Wrapping Up Animism
While musing on my third (and final!) column on animism, I happened on this quote from “designer” Michael Anastassiades: “I think it is a magic object; the lightbulb exists in two different forms. One when it is off, the other when it is on, and they’re very different.”
No reason I’d know Mr. A, a London-based young Cypriot lighting-plus designer who seems to go overboard for white globes. He certainly is making no claim that the lightbulb is alive, only that it “changes” form which of course it really doesn’t. Any more than a match changes “form” once lighted. Or a red light turns to green more quickly because of our wish.
It was child psychologist Jean Piaget who developed the concept of animism in the earlier half of the 1900s. Simply put, this is the belief that natural objects have life.
While in college I tested 124 contemporary college students, asking twelve questions on the subject. Those results were published here last week.
Having the opportunity and being so intrigued by the answers I was getting, I was able to administer my test to 26 sixth graders, 211 in ninth and 21 high school seniors. As before I read the questions but asked the responses to be written out. I anticipated the number of animistic responses to decrease with age, a supposition supported as the mean number of replies dropped from seven to four to just one among the seniors.
Limited space here suggests I group the answers so will add the grade after each response, choosing the yes answers I found most interesting.
1. Is a match alive? “Yes, because it can light.” (6)
2. Is a lighted match alive? “Yes, because it burns.” (6) “Yes, because it breathes air and gives off carbon dioxide.” (9) “Because live things can hurt certain things and matches can hurt humans as well as things.” (9) “Yes, because it was once part of a tree.” (12)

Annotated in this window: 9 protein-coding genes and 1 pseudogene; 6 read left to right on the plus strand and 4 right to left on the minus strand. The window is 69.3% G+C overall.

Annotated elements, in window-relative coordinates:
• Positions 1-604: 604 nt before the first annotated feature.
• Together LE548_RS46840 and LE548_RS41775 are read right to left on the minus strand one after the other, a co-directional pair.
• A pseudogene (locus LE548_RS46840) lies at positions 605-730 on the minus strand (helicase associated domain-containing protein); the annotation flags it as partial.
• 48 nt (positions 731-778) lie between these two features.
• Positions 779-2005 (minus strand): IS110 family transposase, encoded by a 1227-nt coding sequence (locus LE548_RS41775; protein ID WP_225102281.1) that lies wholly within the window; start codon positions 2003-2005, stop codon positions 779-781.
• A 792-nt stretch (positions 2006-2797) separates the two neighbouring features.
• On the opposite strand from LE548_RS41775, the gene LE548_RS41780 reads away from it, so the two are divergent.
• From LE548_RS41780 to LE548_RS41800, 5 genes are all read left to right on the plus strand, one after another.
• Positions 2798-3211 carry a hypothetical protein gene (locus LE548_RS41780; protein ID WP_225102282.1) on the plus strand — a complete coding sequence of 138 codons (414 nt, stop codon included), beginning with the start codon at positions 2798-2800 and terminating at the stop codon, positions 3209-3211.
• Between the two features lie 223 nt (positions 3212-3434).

3. Is an electric clock alive? “Yes, because it will tick just like a heart.” (6) “Yes, because it is working.” (6) “Yes, because it ticks and keeps time.” (6) “Yes, because it is telling time just as if it was talking.” (9) “Yes, because it is running and carrying on work.” (12)
4. Is the sun alive? “Yes, because it shines; because it is like a match.” (6) “Yes, because it is alive with gases; if it were not we would not be alive.” (9) “Yes, because it gives off heat and light.” (12) “A lighted match, an electric clock, and the sun are all alive because they have a purpose.” (9) “The electric clock and the sun are alive because they have energy.” (12)
5. Is the wind alive? “Yes, because it is blowing or moving.” (6) “Yes, because it is able to move things.” (9) “Yes, when it is blowing.” (12)
6. Is a five-cent piece alive? “Yes, because it makes you feel alive.” (6) “Yes, because it moves from one place to another.” (9) “Yes. If a five-cent piece weren’t alive we couldn’t buy things and thus we would die.” (9)
7. Is a pearl alive? “Yes, because it lives in a living thing.” (12)
8. Is gasoline alive? “Yes, because it makes the car move.” (6) “Yes, because it moves.” (9) “Yes, because it performs a job.” “Yes, because there is a type of movement.” “Yes, when lit by a match.” (12) “Sun and gasoline are alive because they have power.” (12)
9. Is the ocean alive? “Yes, because it can move.” (6) “Yes, because it can wave back and forth.” (9) “Yes, because of the tremendous waves.” (12)
10. Many ships are lost at the bottom of the sea. We cannot find them. Do you think the sea itself knows where they are? “Yes, because it put them there.” (6)
11. The pearl was once in a shell in the sea. When the water moved, could the pearl feel the movement of the water? No responses recorded.
12. The tides are caused by the pull of the moon upon the ocean. Do you think the ocean can feel the pull of the moon which causes high tides? “Yes, because the water moves.” (6) “Yes, because the ocean would have to go upon the moon’s command.” (9)
I noted at the end of this experiment the number of comparisons to living organisms. Piaget doesn’t go into this but perhaps someone has since these studies were first done sixty years ago.
So what do you think? I know I apologize to a table if it stubs my toes (going to have to think about that) though I insist it’s only because its my readiest reflex with people and animals around.
Then again, my world has always been full of magic.
Susan Crossett has lived outside Cassadaga for more than 20 years. A lifetime of writing led to these columns as well as two novels. Her Reason for Being was published in 2008 with Love in Three Acts following in 2014. Both novels are now available at Lakewood’s Off the Beaten Path bookstore. Information on all the Musings, her books and the author may be found at Susancrossett.com.